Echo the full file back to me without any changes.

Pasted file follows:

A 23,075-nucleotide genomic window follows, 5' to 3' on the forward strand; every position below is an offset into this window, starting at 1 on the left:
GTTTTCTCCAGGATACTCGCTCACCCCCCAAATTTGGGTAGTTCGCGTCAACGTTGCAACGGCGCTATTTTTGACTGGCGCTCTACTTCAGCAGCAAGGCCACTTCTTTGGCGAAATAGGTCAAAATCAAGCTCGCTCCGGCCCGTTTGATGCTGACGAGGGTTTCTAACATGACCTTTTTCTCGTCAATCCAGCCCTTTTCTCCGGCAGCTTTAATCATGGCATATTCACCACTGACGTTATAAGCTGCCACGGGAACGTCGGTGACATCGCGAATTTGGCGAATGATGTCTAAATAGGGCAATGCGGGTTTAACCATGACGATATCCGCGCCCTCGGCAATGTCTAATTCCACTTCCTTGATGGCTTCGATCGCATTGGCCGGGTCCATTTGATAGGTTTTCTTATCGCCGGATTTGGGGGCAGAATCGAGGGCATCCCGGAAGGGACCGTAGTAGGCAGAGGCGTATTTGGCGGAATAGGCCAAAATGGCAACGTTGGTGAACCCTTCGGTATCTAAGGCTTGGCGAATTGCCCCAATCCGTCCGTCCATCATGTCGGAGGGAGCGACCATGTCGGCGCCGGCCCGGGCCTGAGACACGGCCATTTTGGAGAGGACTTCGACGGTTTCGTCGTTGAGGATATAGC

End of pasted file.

A 23,075-nucleotide genomic window follows, 5' to 3' on the forward strand; every position below is an offset into this window, starting at 1 on the left:
GTTTTCTCCAGGATACTCGCTCACCCCCCAAATTTGGGTAGTTCGCGTCAACGTTGCAACGGCGCTATTTTTGACTGGCGCTCTACTTCAGCAGCAAGGCCACTTCTTTGGCGAAATAGGTCAAAATCAAGCTCGCTCCGGCCCGTTTGATGCTGACGAGGGTTTCTAACATGACCTTTTTCTCGTCAATCCAGCCCTTTTCTCCGGCAGCTTTAATCATGGCATATTCACCACTGACGTTATAAGCTGCCACGGGAACGTCGGTGACATCGCGAATTTGGCGAATGATGTCTAAATAGGGCAATGCGGGTTTAACCATGACGATATCCGCGCCCTCGGCAATGTCTAATTCCACTTCCTTGATGGCTTCGATCGCATTGGCCGGGTCCATTTGATAGGTTTTCTTATCGCCGGATTTGGGGGCAGAATCGAGGGCATCCCGGAAGGGACCGTAGTAGGCAGAGGCGTATTTGGCGGAATAGGCCAAAATGGCAACGTTGGTGAACCCTTCGGTATCTAAGGCTTGGCGAATTGCCCCAATCCGTCCGTCCATCATGTCGGAGGGAGCGACCATGTCGGCGCCGGCCCGGGCCTGAGACACGGCCATTTTGGAGAGGACTTCGACGGTTTCGTCGTTGAGGATATAGC